We know that there will be hard years.  We know that the Cubs won't be playoff bound ten times a decade.  But compared to the lightweights who the Cubs share their division with, Chicago should be playoff bound a lot more than they have been in my lifetime.  We're not saying that you have to spend 200 million a year on payroll* - although we hope you always spend whatever it takes - but instead that you are buying an amazing franchise with a storied history and its fans deserve more than what they've gotten.

(*but we do hope you spend more on developing young players than any other team in baseball because doing so saves you money in the long run)

Put it to you this way.  You know a lot about investments.  Cubs fans have invested so much into their team.  We've invested money, sure - probably tens of thousands of dollars (if not more) in our lifetimes.  We've also invested time - perhaps tens of thousands of hours watching, cheering, and talking about the Cubs.  But we've also invested our hearts, living and dying with every win and loss.  And so far no Cub fan - be he 20, 50, or 100 - has gotten the return they were looking for on that investment.

Sir, it is time to deliver us our returns.  If you do it right it shouldn't be hard but I am terrified that you won't.  I'm afraid you'll say all the right things and do none of them.  And if you're the wrong type of owner it might be another ten, or twenty, or fifty years ... and that's just way too much.  Mr. Ricketts, you can do so much if you just work to do it right.  That's all I'm asking.  Do it right.

Oh, and please pass an edict to get the names off the backs of the home jerseys.  The Cubs are classic.  They are traditional.  The names uglify the jerseys (that's right, I said "uglify").  Please fix it.

Cubs Convention 2009

Some of this is from a comment I left to one of Kurt's recent posts, but thought I'd include here as my own commentary/noodlings/things I heard.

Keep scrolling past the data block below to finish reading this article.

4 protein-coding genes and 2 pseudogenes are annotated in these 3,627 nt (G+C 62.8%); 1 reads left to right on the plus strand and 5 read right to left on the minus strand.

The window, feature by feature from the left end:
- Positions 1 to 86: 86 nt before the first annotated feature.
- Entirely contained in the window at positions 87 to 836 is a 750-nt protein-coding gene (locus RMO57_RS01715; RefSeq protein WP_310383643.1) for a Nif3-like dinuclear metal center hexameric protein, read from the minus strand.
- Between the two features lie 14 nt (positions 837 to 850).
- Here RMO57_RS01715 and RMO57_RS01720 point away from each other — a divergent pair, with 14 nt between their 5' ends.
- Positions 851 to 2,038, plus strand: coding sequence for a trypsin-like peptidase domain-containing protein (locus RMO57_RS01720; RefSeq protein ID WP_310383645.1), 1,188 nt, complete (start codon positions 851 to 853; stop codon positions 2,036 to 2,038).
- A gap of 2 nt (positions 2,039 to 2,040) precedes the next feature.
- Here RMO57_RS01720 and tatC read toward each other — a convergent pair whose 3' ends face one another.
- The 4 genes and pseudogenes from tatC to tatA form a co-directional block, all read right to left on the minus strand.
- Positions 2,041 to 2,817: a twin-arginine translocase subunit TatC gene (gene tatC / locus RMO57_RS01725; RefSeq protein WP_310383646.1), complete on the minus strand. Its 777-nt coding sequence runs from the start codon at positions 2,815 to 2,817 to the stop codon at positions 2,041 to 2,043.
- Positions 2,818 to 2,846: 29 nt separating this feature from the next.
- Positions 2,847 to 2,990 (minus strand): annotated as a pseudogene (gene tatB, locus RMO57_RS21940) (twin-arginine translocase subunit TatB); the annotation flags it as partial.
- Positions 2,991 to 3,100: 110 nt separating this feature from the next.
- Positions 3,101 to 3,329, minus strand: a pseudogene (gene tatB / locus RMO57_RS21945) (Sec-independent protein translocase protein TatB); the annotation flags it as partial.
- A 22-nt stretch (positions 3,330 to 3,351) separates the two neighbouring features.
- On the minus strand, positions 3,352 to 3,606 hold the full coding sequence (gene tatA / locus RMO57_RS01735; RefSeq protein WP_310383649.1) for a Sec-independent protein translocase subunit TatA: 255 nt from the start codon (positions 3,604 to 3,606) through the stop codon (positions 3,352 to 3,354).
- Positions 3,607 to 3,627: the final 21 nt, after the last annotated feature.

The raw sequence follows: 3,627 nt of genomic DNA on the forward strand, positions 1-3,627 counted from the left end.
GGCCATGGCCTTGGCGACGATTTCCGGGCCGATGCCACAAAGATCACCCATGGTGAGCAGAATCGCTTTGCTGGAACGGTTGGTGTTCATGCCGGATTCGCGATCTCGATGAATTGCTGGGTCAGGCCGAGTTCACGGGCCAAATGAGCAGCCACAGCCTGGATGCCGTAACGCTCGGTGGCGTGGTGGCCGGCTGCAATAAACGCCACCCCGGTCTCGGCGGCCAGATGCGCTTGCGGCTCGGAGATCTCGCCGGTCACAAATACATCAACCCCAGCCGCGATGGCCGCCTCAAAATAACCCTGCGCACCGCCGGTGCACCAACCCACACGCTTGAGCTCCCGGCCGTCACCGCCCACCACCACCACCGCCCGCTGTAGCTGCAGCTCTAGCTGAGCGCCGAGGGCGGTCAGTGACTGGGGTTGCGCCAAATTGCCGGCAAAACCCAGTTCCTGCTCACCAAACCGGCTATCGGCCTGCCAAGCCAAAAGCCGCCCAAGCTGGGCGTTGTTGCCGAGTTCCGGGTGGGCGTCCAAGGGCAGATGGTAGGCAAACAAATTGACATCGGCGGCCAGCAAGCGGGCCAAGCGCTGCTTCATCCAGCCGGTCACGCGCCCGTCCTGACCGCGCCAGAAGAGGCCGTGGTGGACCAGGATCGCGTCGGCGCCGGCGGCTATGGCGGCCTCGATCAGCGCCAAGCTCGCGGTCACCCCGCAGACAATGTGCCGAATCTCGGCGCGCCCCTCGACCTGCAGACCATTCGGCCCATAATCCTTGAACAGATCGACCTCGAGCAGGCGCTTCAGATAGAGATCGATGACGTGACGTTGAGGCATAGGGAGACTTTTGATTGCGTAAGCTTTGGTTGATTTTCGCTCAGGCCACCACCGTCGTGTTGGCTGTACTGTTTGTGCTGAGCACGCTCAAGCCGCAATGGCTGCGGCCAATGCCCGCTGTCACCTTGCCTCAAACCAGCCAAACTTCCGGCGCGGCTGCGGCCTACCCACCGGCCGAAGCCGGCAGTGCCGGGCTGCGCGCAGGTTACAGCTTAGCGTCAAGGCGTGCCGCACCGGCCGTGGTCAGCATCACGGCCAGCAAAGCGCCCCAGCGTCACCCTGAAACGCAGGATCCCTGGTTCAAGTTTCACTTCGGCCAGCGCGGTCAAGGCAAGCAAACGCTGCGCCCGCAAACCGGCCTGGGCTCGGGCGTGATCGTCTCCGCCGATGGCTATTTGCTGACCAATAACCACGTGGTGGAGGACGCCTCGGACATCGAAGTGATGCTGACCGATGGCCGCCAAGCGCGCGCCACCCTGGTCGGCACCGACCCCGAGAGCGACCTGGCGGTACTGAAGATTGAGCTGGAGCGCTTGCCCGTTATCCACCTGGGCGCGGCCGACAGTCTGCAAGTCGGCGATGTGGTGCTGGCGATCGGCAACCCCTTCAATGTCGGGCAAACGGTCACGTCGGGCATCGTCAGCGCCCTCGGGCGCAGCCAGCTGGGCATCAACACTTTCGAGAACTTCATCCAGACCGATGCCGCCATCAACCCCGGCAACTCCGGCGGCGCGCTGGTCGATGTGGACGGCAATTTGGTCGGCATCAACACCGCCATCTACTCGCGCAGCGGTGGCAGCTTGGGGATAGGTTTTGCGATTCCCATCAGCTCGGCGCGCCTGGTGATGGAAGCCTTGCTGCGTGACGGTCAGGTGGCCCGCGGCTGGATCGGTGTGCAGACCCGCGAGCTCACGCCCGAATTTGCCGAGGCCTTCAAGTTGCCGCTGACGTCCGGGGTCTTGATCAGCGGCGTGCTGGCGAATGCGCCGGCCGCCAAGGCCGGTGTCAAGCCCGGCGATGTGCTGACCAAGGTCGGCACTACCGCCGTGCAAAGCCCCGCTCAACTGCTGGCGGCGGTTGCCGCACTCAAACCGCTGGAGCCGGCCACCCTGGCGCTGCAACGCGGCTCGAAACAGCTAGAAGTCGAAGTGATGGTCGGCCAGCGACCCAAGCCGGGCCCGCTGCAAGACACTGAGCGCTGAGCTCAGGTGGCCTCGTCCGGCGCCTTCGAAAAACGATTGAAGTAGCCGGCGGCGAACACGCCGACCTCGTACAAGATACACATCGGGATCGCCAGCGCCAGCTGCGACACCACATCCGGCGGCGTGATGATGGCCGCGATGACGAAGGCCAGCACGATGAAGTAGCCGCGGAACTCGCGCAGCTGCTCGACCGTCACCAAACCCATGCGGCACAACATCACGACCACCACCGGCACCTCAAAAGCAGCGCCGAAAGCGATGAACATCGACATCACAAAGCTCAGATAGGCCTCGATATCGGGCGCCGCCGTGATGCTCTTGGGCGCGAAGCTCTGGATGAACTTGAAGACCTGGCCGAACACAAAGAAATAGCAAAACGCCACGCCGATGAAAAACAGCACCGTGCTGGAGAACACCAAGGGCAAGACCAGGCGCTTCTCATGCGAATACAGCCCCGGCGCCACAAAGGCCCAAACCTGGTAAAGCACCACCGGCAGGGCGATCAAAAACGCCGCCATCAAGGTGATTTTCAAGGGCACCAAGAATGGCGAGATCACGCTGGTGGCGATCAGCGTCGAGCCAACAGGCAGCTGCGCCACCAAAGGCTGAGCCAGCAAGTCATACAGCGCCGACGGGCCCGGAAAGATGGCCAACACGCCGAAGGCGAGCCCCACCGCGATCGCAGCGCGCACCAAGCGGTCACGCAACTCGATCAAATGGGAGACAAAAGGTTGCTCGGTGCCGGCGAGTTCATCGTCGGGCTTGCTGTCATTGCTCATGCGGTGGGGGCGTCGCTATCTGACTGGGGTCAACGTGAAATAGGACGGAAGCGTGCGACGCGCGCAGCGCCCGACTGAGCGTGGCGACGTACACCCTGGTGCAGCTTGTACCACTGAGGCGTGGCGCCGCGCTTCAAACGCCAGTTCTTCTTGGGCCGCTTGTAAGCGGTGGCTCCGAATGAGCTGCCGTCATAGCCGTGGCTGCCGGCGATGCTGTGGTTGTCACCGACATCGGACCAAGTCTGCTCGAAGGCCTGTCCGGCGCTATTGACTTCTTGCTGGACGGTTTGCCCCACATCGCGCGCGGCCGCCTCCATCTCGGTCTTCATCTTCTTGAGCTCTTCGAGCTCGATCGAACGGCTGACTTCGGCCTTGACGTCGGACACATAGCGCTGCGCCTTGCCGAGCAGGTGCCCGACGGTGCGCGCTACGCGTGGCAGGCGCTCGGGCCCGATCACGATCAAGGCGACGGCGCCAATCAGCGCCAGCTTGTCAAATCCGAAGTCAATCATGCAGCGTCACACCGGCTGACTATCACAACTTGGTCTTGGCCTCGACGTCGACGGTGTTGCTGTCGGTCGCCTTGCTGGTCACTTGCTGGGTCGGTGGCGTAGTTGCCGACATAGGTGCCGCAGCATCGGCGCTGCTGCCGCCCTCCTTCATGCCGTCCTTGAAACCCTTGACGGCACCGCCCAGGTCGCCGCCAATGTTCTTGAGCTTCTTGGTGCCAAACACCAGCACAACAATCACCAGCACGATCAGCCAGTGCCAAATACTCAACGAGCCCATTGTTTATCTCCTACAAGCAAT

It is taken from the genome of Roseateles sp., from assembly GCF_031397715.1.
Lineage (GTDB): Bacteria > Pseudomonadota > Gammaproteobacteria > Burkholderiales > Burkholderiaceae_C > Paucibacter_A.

THING THE FIRST: REED JOHNSON - I think it was him - well, trust me, you just need to see a photo. ZZ Top Impersonator? Saddam's long lost cousin? Noah? Cat Stevens? Bluebeard the Pirate? You tell me. When he walked into the Kathy and Judy (WGN radio) panel, people just HOWLED. The commentary had me laughing so hard the tears came to my eyes.

I wish I had thought to bring a tape recorder. Kaplan absolutely grilled Hendry (Piniella wasn't at the panel otherwise I'm sure the question would have been directed at him) about why, if we're so concerned about winning, there isn't more calls to bunt, even if it's the clean up man. (I think the implication was that these guys are getting paid a hell of a lot and should know the basics like bunting for the team's good.) I really can't recall the exact wording of the question, and don't mean to imply any commentary of my own regarding his question. I hope WGN puts up audio from the convention on their website. If they do, I would really recommend listening to that one. (I guess it's a damned if you do, damned if you don't type of scenario, however. My question would be, why not sub in another player who CAN bunt if the situation demands it. If the game is on the line, do it.)